There are some OSHA lessons to be learned and things to think about from the recent Third Department case in Silvestri v. New York City Transit Authority, 2017 N.Y Slip Op 06123 (August 10, 2017). In Silvestri, the Third Department affirmed a decision by the Workers’ Compensation Board that the widow of a deceased employee working at the Transit Authority was entitled to benefits because there was substantial evidence that the decedent’s injuries and ensuing death were attributable to an accident that arose out of and in the course of his employment.

The problem was that there were no witnesses to the accident and the employee did not report it. Instead, he went home and told his wife that he had fallen off a ladder and into the “pit” at work. The decedent went to the hospital and was diagnosed with fractured ribs, was given painkillers and sent home. Three days later he went back to the hospital and was diagnosed with a ruptured spleen and a punctured lung and was admitted but died the next day following complications from “blunt impact injuries.”

The court found that testimony of a supervisor that he had witnessed the decedent holding his stomach and indicating that he was not feeling well the day after the accident combined with the declarations of the deceased employee to his wife concerning the accident presented sufficient evidence that the accident occurred in the course of employment.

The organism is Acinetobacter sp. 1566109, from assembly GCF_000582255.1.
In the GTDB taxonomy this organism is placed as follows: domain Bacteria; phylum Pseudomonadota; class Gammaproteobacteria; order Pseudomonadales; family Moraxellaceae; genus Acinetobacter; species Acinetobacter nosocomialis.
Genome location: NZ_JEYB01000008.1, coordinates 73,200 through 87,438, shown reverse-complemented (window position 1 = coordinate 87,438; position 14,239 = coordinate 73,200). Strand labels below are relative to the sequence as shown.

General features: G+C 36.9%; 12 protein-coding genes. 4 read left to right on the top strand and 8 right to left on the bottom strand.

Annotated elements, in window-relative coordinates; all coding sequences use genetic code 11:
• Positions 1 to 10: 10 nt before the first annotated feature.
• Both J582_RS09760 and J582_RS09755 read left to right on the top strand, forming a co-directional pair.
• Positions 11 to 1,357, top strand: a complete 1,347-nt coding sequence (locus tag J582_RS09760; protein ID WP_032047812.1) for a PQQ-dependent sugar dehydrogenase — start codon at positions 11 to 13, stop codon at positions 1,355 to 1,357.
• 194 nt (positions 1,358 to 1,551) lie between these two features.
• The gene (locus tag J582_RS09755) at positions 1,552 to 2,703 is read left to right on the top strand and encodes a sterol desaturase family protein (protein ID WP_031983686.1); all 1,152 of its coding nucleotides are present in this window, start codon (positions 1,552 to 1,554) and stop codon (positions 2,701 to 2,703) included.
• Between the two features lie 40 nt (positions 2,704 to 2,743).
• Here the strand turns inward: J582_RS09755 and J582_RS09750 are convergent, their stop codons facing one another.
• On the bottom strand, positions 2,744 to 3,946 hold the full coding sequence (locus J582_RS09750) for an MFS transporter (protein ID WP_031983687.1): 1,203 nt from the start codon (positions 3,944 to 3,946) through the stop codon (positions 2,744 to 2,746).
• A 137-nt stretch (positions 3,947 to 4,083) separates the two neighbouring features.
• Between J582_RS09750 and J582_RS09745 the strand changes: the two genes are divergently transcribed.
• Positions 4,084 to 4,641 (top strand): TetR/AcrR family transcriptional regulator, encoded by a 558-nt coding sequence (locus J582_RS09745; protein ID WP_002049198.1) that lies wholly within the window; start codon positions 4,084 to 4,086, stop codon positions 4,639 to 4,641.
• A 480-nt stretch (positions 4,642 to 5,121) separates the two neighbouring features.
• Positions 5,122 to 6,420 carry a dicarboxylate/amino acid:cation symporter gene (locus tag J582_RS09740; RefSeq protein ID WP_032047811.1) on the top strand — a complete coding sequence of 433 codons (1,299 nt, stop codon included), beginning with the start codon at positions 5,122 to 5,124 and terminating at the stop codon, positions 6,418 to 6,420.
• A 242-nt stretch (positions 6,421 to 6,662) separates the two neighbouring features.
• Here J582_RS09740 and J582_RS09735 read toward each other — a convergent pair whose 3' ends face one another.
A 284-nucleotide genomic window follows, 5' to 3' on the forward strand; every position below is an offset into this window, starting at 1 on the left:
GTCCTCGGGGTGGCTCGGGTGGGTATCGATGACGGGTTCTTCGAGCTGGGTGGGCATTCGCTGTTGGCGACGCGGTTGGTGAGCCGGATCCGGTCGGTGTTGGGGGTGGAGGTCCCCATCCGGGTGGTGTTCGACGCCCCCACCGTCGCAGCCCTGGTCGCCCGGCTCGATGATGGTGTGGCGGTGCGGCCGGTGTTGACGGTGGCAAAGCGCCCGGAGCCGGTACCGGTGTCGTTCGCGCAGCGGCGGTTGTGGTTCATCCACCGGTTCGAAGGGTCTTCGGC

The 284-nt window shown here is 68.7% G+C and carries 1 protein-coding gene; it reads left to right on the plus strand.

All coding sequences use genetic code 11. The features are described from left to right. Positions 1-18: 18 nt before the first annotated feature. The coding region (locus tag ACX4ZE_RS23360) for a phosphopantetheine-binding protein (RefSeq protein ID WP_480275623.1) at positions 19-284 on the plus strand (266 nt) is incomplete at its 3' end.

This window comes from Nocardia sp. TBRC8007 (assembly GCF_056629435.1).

Clearly the cost, time, and pain of this litigation would have been avoided if the deceased had reported the injury. So why didn’t he report it? Was he afraid he would be disciplined for getting hurt? In addition, although no witnesses came forward to testify they witnessed the accident, the court noted that the widow testified at the decedent’s funeral that she was told by individuals that a coworker had picked the decedent up out of the pit but did not want to come forward with information for fear of losing his job. As we discussed in a previous blog, OSHA’s new recordkeeping rule also requires employers to inform employees of their right to report work-related injuries and illness free from retaliation. This can be done by posting the already-required OSHA workplace poster. The new rule also clarifies the implicit requirement that an employer’s procedure for reporting work-related injuries and illness must be reasonable and not deter or discourage employees from reporting. The decision is devoid of any information about whether anti-retaliation information for reporting workplace accidents was communicated to employees or the terms of the Transit Authority’s reporting procedure, if any, but such evidence may have been useful in this litigation.

This case serves as a good reminder that employers should ensure they are complying with the anti-retaliation requirements and that anytime an employer learns about a workplace accident that part of its root-cause analysis should also incorporate reviewing whether its reporting procedure is effective.